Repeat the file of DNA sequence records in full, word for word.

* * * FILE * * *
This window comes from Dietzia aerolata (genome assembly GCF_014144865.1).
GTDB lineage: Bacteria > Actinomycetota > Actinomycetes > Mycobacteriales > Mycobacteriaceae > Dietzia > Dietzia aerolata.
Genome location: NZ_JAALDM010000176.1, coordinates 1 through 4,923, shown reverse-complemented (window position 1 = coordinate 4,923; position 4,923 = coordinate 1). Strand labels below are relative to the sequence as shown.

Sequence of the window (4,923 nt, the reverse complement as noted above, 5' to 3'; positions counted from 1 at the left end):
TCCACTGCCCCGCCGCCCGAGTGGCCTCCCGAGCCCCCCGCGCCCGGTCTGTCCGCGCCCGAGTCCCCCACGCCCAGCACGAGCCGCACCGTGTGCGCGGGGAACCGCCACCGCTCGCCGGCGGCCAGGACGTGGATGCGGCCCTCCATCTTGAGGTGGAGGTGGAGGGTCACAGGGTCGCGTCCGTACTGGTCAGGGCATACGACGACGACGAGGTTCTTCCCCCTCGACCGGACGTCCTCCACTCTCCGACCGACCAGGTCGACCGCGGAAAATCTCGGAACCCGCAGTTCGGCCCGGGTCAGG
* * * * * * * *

This window comes from Dietzia aerolata (genome assembly GCF_014144865.1).
GTDB lineage: Bacteria > Actinomycetota > Actinomycetes > Mycobacteriales > Mycobacteriaceae > Dietzia > Dietzia aerolata.
Genome location: NZ_JAALDM010000176.1, coordinates 1 through 4,923, shown reverse-complemented (window position 1 = coordinate 4,923; position 4,923 = coordinate 1). Strand labels below are relative to the sequence as shown.

Sequence of the window (4,923 nt, the reverse complement as noted above, 5' to 3'; positions counted from 1 at the left end):
TCCACTGCCCCGCCGCCCGAGTGGCCTCCCGAGCCCCCCGCGCCCGGTCTGTCCGCGCCCGAGTCCCCCACGCCCAGCACGAGCCGCACCGTGTGCGCGGGGAACCGCCACCGCTCGCCGGCGGCCAGGACGTGGATGCGGCCCTCCATCTTGAGGTGGAGGTGGAGGGTCACAGGGTCGCGTCCGTACTGGTCAGGGCATACGACGACGACGAGGTTCTTCCCCCTCGACCGGACGTCCTCCACTCTCCGACCGACCAGGTCGACCGCGGAAAATCTCGGAACCCGCAGTTCGGCCCGGGTCAGG